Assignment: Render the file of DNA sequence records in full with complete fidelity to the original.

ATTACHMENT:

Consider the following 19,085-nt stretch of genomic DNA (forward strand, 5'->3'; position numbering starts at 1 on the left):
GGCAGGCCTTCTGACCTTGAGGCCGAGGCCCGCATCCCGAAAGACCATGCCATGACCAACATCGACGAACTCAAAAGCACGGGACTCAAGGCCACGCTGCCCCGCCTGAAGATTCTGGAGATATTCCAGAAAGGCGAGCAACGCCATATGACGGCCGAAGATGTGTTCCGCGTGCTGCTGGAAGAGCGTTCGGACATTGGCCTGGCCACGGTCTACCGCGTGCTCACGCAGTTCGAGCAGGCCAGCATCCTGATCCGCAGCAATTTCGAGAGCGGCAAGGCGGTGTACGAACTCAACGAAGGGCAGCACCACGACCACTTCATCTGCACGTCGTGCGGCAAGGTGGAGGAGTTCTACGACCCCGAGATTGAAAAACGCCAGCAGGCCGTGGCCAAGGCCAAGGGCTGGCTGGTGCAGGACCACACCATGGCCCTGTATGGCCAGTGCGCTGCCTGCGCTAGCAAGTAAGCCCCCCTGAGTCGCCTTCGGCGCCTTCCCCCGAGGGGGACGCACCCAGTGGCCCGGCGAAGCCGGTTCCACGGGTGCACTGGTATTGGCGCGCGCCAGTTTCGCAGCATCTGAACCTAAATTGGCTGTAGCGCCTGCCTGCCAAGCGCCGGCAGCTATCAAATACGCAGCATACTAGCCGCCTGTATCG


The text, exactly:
Consider the following 19,085-nt stretch of genomic DNA (forward strand, 5'->3'; position numbering starts at 1 on the left):
GGCAGGCCTTCTGACCTTGAGGCCGAGGCCCGCATCCCGAAAGACCATGCCATGACCAACATCGACGAACTCAAAAGCACGGGACTCAAGGCCACGCTGCCCCGCCTGAAGATTCTGGAGATATTCCAGAAAGGCGAGCAACGCCATATGACGGCCGAAGATGTGTTCCGCGTGCTGCTGGAAGAGCGTTCGGACATTGGCCTGGCCACGGTCTACCGCGTGCTCACGCAGTTCGAGCAGGCCAGCATCCTGATCCGCAGCAATTTCGAGAGCGGCAAGGCGGTGTACGAACTCAACGAAGGGCAGCACCACGACCACTTCATCTGCACGTCGTGCGGCAAGGTGGAGGAGTTCTACGACCCCGAGATTGAAAAACGCCAGCAGGCCGTGGCCAAGGCCAAGGGCTGGCTGGTGCAGGACCACACCATGGCCCTGTATGGCCAGTGCGCTGCCTGCGCTAGCAAGTAAGCCCCCCTGAGTCGCCTTCGGCGCCTTCCCCCGAGGGGGACGCACCCAGTGGCCCGGCGAAGCCGGTTCCACGGGTGCACTGGTATTGGCGCGCGCCAGTTTCGCAGCATCTGAACCTAAATTGGCTGTAGCGCCTGCCTGCCAAGCGCCGGCAGCTATCAAATACGCAGCATACTAGCCGCCTGTATCG